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SXSW Review: Here Before Is A Haunting Drama That Underwhelms In Final Act


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In Here Before, Stacey Gregg’s feature writing and directorial debut, grief and unhealthy attachments are at the forefront. Set in a small town in Northern Ireland, the cast, led by the outstanding Andrea Riseborough, is the film’s greatest strength. The turbulent relationships are at the core of a story that is heavily reliant on and tethered to the past. There's a lot to like in this engaging and unnerving drama, but the finale doesn’t come together to deliver on an intriguing and chilling first half.

Here Before follows Laura (Riseborough), who becomes attached to Megan (Niamh Dornan), a clever ten-year-old girl who has recently moved in next door with her mother Marie (Eileen O’Higgins) and stepdad (Martin McCann). Laura starts giving Megan rides home and forges a disconcerting bond with her, one that primarily stems from Megan’s similarities to Josie, the daughter Laura and husband Brendan (Jonjo O’Neill) lost years prior. As the story develops, Laura becomes more convinced that Megan is channeling Josie. Are they the same person? Is this Josie’s ghost? The pair’s relationship is a cause for tension between Laura, her family, and Marie, who is weirded out and worried by Laura’s behavior and Megan’s growing fondness of her.

Here Before has a fantastic setup. The plot is unsettling, becoming even more so as everything unravels. The story is multifaceted and it’s easy to understand why Laura feels close to Megan, who slowly begins to transform into Josie, drawing pictures that see Laura as a stand-in for her mother. These changes seem to come from Megan’s own desire for an ideal family, which she finds with Laura, Brendan, and their son Tadgh. However, as the film moves forward, there are questions regarding whether Megan is, in fact, Josie’s ghost. Or, perhaps Josie has been reincarnated into a new body, which would explain why Megan remembers places and moments that never happened to her — Brendan singing, Laura making a smiley face out of ketchup, etc.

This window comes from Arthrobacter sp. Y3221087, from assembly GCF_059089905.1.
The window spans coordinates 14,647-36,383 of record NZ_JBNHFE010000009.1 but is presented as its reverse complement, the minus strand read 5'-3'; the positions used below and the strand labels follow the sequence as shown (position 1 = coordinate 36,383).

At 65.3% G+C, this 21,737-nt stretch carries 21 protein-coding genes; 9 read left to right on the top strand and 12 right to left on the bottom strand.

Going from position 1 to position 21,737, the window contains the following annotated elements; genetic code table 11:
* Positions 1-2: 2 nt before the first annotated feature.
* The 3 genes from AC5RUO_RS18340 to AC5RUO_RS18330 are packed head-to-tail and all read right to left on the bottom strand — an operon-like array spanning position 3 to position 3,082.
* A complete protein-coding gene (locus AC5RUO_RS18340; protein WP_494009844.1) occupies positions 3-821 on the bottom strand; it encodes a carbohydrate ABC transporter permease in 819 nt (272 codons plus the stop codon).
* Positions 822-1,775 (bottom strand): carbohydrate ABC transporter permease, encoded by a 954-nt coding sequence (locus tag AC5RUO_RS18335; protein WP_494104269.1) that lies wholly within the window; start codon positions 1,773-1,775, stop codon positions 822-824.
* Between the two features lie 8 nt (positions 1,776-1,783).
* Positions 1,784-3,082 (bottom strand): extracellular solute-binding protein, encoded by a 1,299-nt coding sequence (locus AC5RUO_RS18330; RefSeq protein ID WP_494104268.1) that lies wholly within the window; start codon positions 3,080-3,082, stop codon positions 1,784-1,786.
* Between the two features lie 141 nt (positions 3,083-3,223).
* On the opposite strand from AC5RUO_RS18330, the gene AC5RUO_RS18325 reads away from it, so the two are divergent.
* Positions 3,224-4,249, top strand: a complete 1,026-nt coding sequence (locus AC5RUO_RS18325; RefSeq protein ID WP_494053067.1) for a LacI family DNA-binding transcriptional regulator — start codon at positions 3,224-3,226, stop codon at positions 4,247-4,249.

It’s a mystery that gets a lot of attention, albeit one that completely unravels in the final act. As it turns out, the film isn’t interested in providing any answers to the questions it poses, making the finale an underwhelming and disappointing close to what was a deeply unnerving and intriguing concept and buildup. Here Before does a strange heel turn, introducing a new subplot in the film’s final moments, one that is surely meant to explain but actually undermines the entire story instead. It’s a shame, too, since Gregg gives the audience an outstandingly resonant and electrifying first half. The film is obviously building towards something — a major reveal, a thrilling confrontation, a disturbing twist maybe — but Gregg loses the story three-quarters of the way through and never recovers it.

The finale undoes a lot of the development that was already established, primarily between Laura and Megan and, by extension, Laura and Marie, whose growing resentment towards each other changed course. While the film wavers in its story, it’s uplifted by its stupendous cast. Riseborough’s performance is a particular standout. Her portrayal of Laura is laced with anguish, grief, desperation, and a need for connection. For all intents and purposes, Laura has moved on from her daughter’s death, but the lingering, longing, and silent looks from Riseborough tell an entirely different story. The actress masterfully conveys and balances the sadness, hope, and unraveling emotions as Laura works to understand and be heard, often brushed aside by her husband as he tells her to talk to someone simply because he himself can’t deal.

Here Before is fairly dark, delving deep into Laura’s relationship with Megan. It starts harmlessly enough before becoming twisted and perturbed. The loss of a child weighs heavily on the film and is ultimately the root of Laura’s attitude and actions. While that exploration is interesting enough on its own, it’s not enough to sustain the narrative, especially one that offers quite a few mysteries that don’t pan out successfully. To be sure, the film has a lot of potential and would have felt far more complete if Gregg had engaged with the plot threads so seamlessly developed in the first half.

Here Before had its North American premiere during the SXSW Film Festival on March 17, 2021. The film is 83 minutes long and is not yet rated.

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